France is a country we know well. Optima Juris started in France back in 2000 when a young legal videographer, Ian Hardy, decided to move to Paris. Today, Optima Juris continues to successfully help clients set up many U.S. depositions in France. In our latest episode of helpful International Deposition Tips, Ian highlights the legalities of setting up an international deposition in France.
1. Are their any deposition restrictions in France?
Good news – voluntary depositions may be conducted in France of U.S. citizens. However, depositions of French citizens and third country nationals require prior permission of the French Central Authority for the Hague Evidence Convention and require a commission issued by a court in the United States.
2. Where can the deposition be taken? U.S. depositions in France of U.S. citizens can take place at the venue of your choosing, whether that be a hotel, law firm office, conference room, or videoconferencing facility. For U.S. depositions of French citizens and third country nationals, depositions must take place on the Consulate or Embassy premises.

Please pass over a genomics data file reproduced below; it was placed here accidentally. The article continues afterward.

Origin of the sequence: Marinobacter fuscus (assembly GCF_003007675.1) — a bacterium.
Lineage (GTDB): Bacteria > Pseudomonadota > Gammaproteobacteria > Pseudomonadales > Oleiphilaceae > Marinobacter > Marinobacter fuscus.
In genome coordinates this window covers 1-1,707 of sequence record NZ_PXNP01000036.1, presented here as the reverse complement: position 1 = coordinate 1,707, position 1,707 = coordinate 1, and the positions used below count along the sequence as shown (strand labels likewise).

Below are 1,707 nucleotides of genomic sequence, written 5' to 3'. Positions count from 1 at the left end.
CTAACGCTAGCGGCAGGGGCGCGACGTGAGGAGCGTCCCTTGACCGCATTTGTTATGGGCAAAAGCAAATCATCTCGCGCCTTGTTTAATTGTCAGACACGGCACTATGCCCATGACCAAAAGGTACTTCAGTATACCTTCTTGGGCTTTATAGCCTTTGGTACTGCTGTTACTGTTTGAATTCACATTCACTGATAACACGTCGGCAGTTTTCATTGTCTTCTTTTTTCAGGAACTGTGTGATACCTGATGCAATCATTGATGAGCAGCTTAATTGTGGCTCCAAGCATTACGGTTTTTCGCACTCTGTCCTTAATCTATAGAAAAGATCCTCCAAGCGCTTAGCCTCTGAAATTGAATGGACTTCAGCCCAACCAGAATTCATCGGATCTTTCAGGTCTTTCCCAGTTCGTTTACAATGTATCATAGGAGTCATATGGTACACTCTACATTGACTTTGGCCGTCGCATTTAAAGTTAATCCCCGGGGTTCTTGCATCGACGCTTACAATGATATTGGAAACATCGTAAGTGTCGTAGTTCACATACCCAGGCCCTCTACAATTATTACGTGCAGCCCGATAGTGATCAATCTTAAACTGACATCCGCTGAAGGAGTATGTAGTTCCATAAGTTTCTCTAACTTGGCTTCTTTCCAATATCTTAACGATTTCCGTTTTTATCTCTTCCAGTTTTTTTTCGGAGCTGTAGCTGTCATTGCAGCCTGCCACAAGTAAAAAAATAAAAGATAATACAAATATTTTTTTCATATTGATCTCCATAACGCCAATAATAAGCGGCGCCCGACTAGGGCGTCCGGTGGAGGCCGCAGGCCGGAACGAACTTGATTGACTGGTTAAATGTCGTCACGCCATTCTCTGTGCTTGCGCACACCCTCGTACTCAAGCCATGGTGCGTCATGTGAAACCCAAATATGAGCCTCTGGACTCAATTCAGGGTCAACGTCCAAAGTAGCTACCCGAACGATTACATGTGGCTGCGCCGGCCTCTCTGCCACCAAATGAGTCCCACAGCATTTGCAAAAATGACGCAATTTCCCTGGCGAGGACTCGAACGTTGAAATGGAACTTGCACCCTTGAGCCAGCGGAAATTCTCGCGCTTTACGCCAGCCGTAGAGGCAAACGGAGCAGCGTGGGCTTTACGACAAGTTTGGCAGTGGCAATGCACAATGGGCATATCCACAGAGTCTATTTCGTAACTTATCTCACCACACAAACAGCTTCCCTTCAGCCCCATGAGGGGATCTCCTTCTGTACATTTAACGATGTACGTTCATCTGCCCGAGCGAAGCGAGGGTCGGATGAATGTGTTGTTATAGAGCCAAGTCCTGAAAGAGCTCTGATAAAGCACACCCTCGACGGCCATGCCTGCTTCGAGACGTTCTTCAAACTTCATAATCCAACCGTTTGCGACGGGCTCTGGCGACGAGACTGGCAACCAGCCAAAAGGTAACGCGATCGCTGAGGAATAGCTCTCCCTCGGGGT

3. Can Optima Juris help book a U.S. certified court reporter for our deposition in France? Yes! We have locally-based court reporters in France, which means minimal travel costs for you.
About Optima Juris
Optima Juris is the only U.S. agency exclusively dedicated to international depositions. We have been helping law offices across the globe find the highest-quality certified court reporters, legal videographers, and interpreters for over 18 years. If you should have any questions about international depositions, please do not hesitate to contact us or fill out a free quote to see how we can make your international deposition a complete success.
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